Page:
Father's Day was not a holiday Astrid had ever celebrated before. Sure, she knew it existed, and yes, she understood the principle of it, but with whom was she going to celebrate it? The father she'd never met? "Yeah, by the by, thanks for donating your sperm so I could exist and then fleeing and remaining anonymous for my entire life." Not the best content for a card, and bloody hard to find. So she and her mother always anti-celebrated by spending the whole weekend in, watching a multi-day movie marathon of films with little to no appearances by fathers, eating popcorn and ice cream and pizza and drinking gallons of soda, tea, and coffee in various forms. They would stay in their jim jams and not bother fixing their hair or putting on makeup, turn off cell phones and computers, not answer the landline but for an emergency, and spend the weekend utterly ignoring the rest of the world.
So it's understandable that when her first Father's Day with an actual father figure rolls around, and there's two of them to do something for, she's a little overwhelmed. John and Sherlock don't expect anything; John knows it's hard to cope with such a sudden and complete change, and Sherlock doesn't actually remember that Father's Day exists.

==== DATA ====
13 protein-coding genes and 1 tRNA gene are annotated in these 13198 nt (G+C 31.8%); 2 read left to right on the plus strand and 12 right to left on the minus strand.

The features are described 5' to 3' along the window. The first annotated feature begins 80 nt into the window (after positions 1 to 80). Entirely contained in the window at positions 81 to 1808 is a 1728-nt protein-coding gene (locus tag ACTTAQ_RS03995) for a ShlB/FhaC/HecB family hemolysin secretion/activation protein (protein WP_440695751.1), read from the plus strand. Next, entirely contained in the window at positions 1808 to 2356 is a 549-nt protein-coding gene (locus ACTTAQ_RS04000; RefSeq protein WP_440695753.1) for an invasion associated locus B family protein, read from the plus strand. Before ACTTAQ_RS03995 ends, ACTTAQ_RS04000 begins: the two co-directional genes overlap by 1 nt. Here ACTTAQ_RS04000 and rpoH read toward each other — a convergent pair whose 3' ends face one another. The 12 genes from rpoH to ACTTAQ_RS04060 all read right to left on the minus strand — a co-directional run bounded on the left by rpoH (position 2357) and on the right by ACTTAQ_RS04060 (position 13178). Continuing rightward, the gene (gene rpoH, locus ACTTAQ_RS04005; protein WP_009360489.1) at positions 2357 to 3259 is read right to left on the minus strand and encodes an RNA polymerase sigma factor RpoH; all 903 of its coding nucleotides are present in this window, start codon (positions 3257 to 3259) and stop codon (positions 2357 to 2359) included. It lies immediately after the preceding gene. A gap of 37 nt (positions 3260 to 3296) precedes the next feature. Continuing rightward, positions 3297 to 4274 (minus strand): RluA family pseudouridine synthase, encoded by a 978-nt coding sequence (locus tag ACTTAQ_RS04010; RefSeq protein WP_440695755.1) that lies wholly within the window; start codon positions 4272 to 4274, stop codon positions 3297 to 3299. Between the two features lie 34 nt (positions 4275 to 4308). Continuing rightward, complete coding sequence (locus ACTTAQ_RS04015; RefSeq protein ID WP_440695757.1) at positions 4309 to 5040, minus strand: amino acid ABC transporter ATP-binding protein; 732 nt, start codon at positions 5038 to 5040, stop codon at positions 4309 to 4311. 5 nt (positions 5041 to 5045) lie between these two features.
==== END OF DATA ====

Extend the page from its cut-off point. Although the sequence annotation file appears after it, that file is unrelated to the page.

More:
But that Sunday morning, John wakes up to a cup of tea on his bedside table and an invitation for a "just us" dinner out that night. He smiles a little, thinking of the difference between this shy, honest, withdrawn girl who couldn't even give him her gifts in person and the girl she had been when they first met, full of false bravado and mourning her mother.
Sherlock, on the other hand, doesn't give the date a passing thought until he sits down at his side of the table in the sitting room and sees an envelope with his name written on it. Upon opening, he finds a horrifically generic Father's Day card with a disgusting poem using a simplistic rhyme scheme. Inside, towards the bottom, though, it has possibly the most priceless words he's ever seen written: You know you're quite good at being a detective, but I just thought you should know you're not rubbish at being a father either, so you've got the position as long as you want it.